'Sounds of Silence' was released on this day (January 17th) in 1966.
This week we celebrate 54 years since the release of Simon & Garfunkel's sensational second studio album Sounds of Silence, released through Columbia Records. It became their breakthrough release, reaching the top 20 in the UK charts, and to this day the opening track on the album remains iconic.
Simon & Garfunkel - Sounds of Silence
Produced by Bob Johnston and Tom Wilson, who had both previously worked with the duo's folk contemporary Bob Dylan, the album featured the semi-titular single The Sound of Silence which topped the US charts upon its release. An acoustic version had initially been released on debut album Wednesday Morning, 3 A.M., before being included in Sounds of Silence with electronic overdubs.
The song was actually the duo's saving grace at that time; with the first album becoming a commercial disaster, Paul Simon and Art Garfunkel went their separate ways. When the song started to gain traction on the radio, however, the duo reunited and set to work on their second album to capitalise on their success.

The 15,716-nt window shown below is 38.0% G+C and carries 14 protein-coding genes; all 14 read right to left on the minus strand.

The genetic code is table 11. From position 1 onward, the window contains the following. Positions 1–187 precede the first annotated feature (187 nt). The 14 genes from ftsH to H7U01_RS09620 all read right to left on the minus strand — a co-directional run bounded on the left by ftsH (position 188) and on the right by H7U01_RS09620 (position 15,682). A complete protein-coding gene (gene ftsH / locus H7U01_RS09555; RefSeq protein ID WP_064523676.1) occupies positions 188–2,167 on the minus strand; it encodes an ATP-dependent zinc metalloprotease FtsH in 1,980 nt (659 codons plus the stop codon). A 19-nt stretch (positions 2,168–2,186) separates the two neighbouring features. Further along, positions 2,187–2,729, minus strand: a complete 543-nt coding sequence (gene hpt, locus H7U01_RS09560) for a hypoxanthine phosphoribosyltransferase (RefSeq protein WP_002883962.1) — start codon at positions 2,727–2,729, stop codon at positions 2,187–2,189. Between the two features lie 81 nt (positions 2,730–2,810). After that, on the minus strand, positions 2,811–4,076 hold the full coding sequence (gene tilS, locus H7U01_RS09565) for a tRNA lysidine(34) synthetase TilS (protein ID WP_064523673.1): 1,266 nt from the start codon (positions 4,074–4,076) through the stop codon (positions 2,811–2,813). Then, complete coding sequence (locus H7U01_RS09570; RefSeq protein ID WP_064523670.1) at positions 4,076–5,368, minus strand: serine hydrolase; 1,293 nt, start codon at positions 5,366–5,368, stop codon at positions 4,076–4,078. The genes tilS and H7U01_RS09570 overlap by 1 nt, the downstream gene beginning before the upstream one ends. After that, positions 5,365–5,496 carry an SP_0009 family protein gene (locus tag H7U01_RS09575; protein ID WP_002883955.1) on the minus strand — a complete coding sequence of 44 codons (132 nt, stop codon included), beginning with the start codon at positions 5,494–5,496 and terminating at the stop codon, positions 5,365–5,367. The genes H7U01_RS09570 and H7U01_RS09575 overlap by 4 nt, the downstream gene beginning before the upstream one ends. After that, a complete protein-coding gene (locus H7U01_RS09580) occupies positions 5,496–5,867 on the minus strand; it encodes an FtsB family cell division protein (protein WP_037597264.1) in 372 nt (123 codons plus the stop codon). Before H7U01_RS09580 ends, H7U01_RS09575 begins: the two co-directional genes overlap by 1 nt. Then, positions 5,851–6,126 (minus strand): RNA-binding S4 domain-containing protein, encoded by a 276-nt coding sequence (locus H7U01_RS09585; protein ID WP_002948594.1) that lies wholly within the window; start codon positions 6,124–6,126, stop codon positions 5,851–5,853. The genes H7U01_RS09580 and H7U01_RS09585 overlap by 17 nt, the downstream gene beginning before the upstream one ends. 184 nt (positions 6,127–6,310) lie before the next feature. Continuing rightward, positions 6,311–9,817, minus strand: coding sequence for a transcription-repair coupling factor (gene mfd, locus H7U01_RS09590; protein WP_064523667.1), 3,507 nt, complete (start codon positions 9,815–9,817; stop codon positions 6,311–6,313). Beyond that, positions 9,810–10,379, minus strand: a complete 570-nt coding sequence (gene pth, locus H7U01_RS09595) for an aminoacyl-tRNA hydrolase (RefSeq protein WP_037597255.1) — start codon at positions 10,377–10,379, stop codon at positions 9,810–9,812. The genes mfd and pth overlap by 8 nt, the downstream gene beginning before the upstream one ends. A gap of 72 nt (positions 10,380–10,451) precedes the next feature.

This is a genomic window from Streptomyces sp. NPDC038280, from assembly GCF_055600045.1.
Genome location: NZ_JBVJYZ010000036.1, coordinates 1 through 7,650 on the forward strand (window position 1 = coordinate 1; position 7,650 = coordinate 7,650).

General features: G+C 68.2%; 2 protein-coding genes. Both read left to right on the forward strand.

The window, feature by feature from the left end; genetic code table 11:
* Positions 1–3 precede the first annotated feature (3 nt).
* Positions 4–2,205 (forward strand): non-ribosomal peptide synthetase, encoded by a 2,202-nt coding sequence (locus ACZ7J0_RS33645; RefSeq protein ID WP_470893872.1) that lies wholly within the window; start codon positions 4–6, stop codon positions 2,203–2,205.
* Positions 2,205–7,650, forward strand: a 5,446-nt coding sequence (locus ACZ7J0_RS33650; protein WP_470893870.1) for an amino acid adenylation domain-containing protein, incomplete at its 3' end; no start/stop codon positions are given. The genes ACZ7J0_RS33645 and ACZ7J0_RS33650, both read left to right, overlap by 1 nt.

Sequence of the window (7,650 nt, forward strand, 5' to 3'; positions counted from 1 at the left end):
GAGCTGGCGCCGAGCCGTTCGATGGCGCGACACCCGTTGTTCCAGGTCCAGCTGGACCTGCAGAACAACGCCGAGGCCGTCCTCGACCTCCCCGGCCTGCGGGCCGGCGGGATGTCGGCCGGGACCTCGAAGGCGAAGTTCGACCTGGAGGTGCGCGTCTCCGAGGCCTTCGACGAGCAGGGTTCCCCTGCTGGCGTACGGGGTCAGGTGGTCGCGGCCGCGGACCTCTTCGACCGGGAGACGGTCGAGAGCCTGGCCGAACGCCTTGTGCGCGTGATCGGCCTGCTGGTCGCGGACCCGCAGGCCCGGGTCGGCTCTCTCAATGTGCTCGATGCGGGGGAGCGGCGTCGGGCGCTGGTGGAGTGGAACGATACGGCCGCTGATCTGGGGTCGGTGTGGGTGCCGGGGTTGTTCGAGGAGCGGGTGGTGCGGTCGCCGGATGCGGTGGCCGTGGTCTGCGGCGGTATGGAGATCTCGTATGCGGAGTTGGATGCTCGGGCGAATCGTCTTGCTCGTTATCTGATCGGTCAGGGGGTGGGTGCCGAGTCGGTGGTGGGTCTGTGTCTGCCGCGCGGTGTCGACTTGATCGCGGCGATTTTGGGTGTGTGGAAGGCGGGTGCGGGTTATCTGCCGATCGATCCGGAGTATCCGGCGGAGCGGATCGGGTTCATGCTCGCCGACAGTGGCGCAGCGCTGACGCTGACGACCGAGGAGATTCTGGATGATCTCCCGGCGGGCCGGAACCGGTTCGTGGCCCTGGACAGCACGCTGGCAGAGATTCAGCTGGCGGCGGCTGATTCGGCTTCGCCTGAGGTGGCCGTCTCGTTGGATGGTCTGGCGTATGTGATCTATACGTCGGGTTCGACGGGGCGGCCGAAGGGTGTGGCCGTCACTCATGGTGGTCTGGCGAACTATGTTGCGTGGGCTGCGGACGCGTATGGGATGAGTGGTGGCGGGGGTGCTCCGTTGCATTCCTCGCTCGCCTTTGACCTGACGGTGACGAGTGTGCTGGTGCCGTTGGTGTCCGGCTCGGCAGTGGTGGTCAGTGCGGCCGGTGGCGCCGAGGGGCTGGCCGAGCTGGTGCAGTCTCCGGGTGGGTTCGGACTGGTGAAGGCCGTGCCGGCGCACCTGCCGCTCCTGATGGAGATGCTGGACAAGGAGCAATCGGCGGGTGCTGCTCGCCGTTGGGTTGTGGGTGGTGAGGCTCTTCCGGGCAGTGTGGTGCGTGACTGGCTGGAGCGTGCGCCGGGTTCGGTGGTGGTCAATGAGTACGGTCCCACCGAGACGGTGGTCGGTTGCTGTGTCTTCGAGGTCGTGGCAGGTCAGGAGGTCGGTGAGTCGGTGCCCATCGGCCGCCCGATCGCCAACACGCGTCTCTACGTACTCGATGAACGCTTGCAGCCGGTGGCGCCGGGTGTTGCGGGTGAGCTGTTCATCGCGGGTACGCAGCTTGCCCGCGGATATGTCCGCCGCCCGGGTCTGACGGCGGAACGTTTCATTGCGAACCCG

The track went on to feature on the soundtrack to 1967's The Graduate, and in 2004 it received the Grammy Hall of Fame Award, becoming their third song to do so after Bridge over Troubled Water and Mrs. Robinson. Other singles from the album were Homeward Bound (UK only) and I Am a Rock.
Quite coincidentally, Eminem's new song Darkness - taken from his surprise album Music to Be Murdered By which was released today - interpolates The Sound of Silence and even includes the lyrics "Hello darkness, my old friend"; lyrics that have become a popular internet meme in recent years.
Simon & Garfunkel never explained what the song was actually about, though many believe it was inspired by the John F. Kennedy assassination, which occurred around the time Simon said he originally wrote the track. Since its release, it has made repeated appearances in popular culture, and notably featured in the films Kingpin (1996), Old School (2003), Bobby (2006), Watchmen (2009) and Trolls (2016).